WORLDCRUNCH-TO-GO
As Die Welt’s Fanny Jimenez writes, the relationship between mother and child has traditionally been regarded as central to the happiness and development of children. But recent research suggest fathers are more crucial to their children’s well-being than previously thought. “Some studies have shown that in certain areas of child development the attitude and behavior of the father have fundamentally more weight regardless of who plays what role in the family hierarchy,” the journalist writes. “When fathers treat their kids with little regard, if they reject them or act hostile towards them, the children develop an above-average number of behavioral problems, depressive tendencies, and often become drug-addicted or delinquent — even if the mother loves the child unconditionally and is supportive.”
Read the full article, Do Fathers Matter More Than Mothers To A Child's Happiness?

DEATH SENTENCES FOR TIANANMEN ATTACK
A Chinese court sentenced three people to death after finding them guilty of being behind a “terror attack” near Beijing’s Tiananmen Square in October 2013, which killed 2 tourists and left 40 injured, Xinhua reports. One man was also sentenced to life imprisonment and another four were handed sentences from 5 to 20 years.

SCHUMACHER OUT OF COMA
Formula One legend Michael Schumacher is no longer in a coma and has left the hospital “to continue his long phase of rehabilitation,” his family said.

SNAPSHOT
A motorcycle rider soars at the 2014 Kazan City Racing show in Millenium Square in Kazan, in the Russian’s republic of Tatarstan.

You've reached your limit of free articles.

To read the full story, start your free trial today.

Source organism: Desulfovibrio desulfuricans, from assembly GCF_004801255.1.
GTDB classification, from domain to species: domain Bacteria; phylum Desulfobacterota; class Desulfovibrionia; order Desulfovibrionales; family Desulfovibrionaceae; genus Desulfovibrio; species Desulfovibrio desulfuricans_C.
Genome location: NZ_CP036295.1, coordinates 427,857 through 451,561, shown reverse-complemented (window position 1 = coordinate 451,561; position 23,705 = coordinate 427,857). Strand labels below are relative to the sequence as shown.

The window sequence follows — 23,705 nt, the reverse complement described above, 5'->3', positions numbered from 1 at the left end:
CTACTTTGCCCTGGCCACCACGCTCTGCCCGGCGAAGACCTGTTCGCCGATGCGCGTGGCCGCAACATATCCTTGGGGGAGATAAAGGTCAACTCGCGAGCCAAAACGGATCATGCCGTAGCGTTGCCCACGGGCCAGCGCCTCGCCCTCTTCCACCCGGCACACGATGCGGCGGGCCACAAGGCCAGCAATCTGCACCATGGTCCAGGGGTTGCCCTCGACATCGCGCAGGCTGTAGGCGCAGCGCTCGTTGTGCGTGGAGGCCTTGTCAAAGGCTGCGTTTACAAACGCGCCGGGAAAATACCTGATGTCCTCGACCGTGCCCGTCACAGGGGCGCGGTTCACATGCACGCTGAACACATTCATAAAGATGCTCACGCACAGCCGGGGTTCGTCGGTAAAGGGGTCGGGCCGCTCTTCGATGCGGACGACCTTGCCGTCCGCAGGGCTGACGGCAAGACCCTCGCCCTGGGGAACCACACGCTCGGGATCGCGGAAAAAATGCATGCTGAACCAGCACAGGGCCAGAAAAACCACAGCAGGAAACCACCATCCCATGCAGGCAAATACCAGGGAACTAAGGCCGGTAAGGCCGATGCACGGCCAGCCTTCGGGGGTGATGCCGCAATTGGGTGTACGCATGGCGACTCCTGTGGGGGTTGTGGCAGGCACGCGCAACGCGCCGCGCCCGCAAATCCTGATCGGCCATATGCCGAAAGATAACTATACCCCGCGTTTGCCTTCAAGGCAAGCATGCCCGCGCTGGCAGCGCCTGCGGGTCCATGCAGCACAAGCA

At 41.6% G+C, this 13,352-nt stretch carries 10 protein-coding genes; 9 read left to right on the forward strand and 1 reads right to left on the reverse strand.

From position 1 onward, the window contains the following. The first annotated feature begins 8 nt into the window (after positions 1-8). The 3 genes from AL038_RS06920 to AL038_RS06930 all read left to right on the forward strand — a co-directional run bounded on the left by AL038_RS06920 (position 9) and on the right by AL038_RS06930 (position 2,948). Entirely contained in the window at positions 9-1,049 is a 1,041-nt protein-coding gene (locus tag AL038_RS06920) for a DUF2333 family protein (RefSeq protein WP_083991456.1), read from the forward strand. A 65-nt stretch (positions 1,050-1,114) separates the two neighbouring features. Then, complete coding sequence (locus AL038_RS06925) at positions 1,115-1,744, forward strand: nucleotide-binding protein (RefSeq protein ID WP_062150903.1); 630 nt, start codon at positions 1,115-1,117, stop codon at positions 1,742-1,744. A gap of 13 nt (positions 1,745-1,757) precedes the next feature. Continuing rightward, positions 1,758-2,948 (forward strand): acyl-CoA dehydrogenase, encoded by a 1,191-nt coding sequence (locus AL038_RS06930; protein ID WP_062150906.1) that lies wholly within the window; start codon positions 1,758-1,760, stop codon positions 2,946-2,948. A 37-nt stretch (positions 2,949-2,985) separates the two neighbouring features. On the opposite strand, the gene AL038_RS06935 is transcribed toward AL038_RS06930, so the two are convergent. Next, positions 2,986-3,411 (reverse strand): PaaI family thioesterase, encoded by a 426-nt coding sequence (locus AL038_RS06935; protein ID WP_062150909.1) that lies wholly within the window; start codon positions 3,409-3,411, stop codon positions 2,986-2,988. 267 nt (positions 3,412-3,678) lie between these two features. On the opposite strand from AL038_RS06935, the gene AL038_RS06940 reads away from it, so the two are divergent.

Get unlimited access. Cancel anytime.

Exclusive coverage from the world's top sources, in English for the first time.

Insights from the widest range of perspectives, languages and countries.

FOCUS: Russia-Ukraine War

Wagner's MIA Convicts: Where Do Deserting Russian Mercenaries Go?

Tens of thousands of Russian prisoners who've been recruited by the Wagner Group mercenary outfit have escaped from the frontlines after volunteering in exchange for freedom. Some appear to be seeking political asylum in Europe thanks to a "cleared" criminal record.

Picture of a soldier wearing the Wagner Group Logo on their uniform.

Soldier wearing the paramilitary Wagner Group Logo on their uniform.

Source: Sky over Ukraine via Facebook
Anna Akage

Of the about 50,000 Russian convicts who signed up to fight in Ukraine with the Wagner Group, just 10,000 are reportedly still at the front. An unknown number have been killed in action — but among those would-be casualties are also a certain number of coffins that are actually empty.

To hide the number of soldiers who have deserted or defected to Ukraine, Wagner boss Yevgeny Prigozhin is reportedly adding them to the lists of the dead and missing.

Stay up-to-date with the latest on the Russia-Ukraine war, with our exclusive international coverage.

Sign up to our free daily newsletter.

Some Wagner fighters have surrendered through the Ukrainian government's "I Want To Live" hotline, says Olga Romanova, director and founder of the Russia Behind Bars foundation.

"Relatives of the convicts enlisted in the Wagner Group are not allowed to open the coffins," explains Romanova.

Keep reading...Show less

You've reached your limit of free articles.

To read the full story, start your free trial today.

Get unlimited access. Cancel anytime.

Exclusive coverage from the world's top sources, in English for the first time.

Insights from the widest range of perspectives, languages and countries.

The latest